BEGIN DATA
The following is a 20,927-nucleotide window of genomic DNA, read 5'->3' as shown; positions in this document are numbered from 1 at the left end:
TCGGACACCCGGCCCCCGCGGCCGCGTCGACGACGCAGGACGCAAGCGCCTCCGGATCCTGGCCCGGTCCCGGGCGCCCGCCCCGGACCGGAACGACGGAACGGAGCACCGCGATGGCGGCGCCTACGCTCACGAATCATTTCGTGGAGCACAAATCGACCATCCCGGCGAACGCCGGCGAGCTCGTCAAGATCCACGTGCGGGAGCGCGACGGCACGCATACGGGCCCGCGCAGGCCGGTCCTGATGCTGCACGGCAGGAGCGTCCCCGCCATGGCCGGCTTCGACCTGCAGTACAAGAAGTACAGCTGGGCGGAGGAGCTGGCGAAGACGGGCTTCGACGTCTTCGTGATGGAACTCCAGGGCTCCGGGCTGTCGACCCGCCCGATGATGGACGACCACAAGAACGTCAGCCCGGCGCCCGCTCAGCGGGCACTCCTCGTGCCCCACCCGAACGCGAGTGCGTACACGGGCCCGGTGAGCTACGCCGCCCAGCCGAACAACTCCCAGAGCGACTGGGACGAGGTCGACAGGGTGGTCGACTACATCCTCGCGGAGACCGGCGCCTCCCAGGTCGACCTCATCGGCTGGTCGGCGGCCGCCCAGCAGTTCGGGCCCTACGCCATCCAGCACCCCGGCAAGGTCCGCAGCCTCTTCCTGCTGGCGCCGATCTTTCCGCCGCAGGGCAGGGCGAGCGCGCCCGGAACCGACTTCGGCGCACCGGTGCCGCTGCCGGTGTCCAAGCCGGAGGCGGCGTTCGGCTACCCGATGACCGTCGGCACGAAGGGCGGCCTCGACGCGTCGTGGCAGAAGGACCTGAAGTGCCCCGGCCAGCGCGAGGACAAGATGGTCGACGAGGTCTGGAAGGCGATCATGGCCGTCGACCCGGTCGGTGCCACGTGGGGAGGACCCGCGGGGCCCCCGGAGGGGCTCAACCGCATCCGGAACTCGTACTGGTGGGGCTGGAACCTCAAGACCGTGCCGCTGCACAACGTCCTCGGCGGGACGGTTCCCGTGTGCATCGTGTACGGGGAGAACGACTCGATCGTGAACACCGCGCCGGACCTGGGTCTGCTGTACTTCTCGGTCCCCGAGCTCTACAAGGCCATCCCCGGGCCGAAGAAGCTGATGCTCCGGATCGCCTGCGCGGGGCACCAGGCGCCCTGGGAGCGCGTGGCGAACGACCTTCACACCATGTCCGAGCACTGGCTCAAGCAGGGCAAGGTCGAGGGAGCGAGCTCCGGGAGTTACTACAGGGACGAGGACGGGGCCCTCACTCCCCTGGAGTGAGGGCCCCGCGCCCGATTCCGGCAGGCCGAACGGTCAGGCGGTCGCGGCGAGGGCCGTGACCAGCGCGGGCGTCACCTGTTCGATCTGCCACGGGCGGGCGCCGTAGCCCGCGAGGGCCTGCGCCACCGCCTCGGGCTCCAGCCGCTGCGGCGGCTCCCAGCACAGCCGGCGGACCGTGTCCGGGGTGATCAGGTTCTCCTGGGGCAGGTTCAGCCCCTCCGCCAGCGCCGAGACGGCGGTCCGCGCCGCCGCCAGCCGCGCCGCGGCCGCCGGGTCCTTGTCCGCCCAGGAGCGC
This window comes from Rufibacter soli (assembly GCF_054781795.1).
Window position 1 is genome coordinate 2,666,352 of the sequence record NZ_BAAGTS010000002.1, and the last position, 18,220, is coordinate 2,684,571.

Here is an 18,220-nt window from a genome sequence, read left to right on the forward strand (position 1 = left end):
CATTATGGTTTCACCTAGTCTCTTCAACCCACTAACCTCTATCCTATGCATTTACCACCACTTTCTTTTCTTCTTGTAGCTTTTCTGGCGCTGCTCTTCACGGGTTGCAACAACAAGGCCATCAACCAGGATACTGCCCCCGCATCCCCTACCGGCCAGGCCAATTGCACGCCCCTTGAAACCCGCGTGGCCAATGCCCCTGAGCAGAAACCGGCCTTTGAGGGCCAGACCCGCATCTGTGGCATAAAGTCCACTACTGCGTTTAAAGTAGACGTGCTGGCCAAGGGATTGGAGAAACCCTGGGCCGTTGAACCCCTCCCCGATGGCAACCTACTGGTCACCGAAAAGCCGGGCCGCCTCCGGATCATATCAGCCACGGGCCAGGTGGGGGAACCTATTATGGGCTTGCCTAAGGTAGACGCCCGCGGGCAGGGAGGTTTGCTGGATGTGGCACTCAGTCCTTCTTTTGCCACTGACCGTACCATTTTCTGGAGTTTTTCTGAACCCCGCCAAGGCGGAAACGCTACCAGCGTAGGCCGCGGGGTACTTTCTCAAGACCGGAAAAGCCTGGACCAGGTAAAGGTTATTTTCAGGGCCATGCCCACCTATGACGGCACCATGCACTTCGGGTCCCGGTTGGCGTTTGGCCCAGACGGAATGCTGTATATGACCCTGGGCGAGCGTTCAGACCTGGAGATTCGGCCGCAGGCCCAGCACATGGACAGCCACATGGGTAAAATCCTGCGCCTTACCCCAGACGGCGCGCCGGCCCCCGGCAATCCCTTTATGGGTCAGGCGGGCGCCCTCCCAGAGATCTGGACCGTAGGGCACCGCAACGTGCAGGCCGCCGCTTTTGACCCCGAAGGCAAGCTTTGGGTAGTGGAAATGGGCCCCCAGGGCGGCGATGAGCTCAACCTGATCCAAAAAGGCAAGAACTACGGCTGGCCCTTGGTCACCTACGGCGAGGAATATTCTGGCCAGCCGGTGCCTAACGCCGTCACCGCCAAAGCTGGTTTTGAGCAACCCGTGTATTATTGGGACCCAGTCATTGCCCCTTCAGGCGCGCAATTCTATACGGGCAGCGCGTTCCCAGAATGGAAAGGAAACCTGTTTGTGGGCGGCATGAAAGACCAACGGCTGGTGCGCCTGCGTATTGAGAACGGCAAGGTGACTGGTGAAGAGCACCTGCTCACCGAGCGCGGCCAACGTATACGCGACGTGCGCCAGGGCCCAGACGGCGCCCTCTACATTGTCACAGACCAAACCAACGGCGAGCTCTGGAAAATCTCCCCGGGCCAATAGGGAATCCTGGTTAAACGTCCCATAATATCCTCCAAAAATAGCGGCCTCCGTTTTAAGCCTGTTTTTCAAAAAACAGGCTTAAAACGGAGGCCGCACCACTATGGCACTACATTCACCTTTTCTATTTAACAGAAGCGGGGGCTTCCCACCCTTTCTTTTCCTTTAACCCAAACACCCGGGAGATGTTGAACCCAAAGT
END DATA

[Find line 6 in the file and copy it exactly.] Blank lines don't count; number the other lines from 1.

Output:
CATTATGGTTTCACCTAGTCTCTTCAACCCACTAACCTCTATCCTATGCATTTACCACCACTTTCTTTTCTTCTTGTAGCTTTTCTGGCGCTGCTCTTCACGGGTTGCAACAACAAGGCCATCAACCAGGATACTGCCCCCGCATCCCCTACCGGCCAGGCCAATTGCACGCCCCTTGAAACCCGCGTGGCCAATGCCCCTGAGCAGAAACCGGCCTTTGAGGGCCAGACCCGCATCTGTGGCATAAAGTCCACTACTGCGTTTAAAGTAGACGTGCTGGCCAAGGGATTGGAGAAACCCTGGGCCGTTGAACCCCTCCCCGATGGCAACCTACTGGTCACCGAAAAGCCGGGCCGCCTCCGGATCATATCAGCCACGGGCCAGGTGGGGGAACCTATTATGGGCTTGCCTAAGGTAGACGCCCGCGGGCAGGGAGGTTTGCTGGATGTGGCACTCAGTCCTTCTTTTGCCACTGACCGTACCATTTTCTGGAGTTTTTCTGAACCCCGCCAAGGCGGAAACGCTACCAGCGTAGGCCGCGGGGTACTTTCTCAAGACCGGAAAAGCCTGGACCAGGTAAAGGTTATTTTCAGGGCCATGCCCACCTATGACGGCACCATGCACTTCGGGTCCCGGTTGGCGTTTGGCCCAGACGGAATGCTGTATATGACCCTGGGCGAGCGTTCAGACCTGGAGATTCGGCCGCAGGCCCAGCACATGGACAGCCACATGGGTAAAATCCTGCGCCTTACCCCAGACGGCGCGCCGGCCCCCGGCAATCCCTTTATGGGTCAGGCGGGCGCCCTCCCAGAGATCTGGACCGTAGGGCACCGCAACGTGCAGGCCGCCGCTTTTGACCCCGAAGGCAAGCTTTGGGTAGTGGAAATGGGCCCCCAGGGCGGCGATGAGCTCAACCTGATCCAAAAAGGCAAGAACTACGGCTGGCCCTTGGTCACCTACGGCGAGGAATATTCTGGCCAGCCGGTGCCTAACGCCGTCACCGCCAAAGCTGGTTTTGAGCAACCCGTGTATTATTGGGACCCAGTCATTGCCCCTTCAGGCGCGCAATTCTATACGGGCAGCGCGTTCCCAGAATGGAAAGGAAACCTGTTTGTGGGCGGCATGAAAGACCAACGGCTGGTGCGCCTGCGTATTGAGAACGGCAAGGTGACTGGTGAAGAGCACCTGCTCACCGAGCGCGGCCAACGTATACGCGACGTGCGCCAGGGCCCAGACGGCGCCCTCTACATTGTCACAGACCAAACCAACGGCGAGCTCTGGAAAATCTCCCCGGGCCAATAGGGAATCCTGGTTAAACGTCCCATAATATCCTCCAAAAATAGCGGCCTCCGTTTTAAGCCTGTTTTTCAAAAAACAGGCTTAAAACGGAGGCCGCACCACTATGGCACTACATTCACCTTTTCTATTTAACAGAAGCGGGGGCTTCCCACCCTTTCTTTTCCTTTAACCCAAACACCCGGGAGATGTTGAACCCAAAGT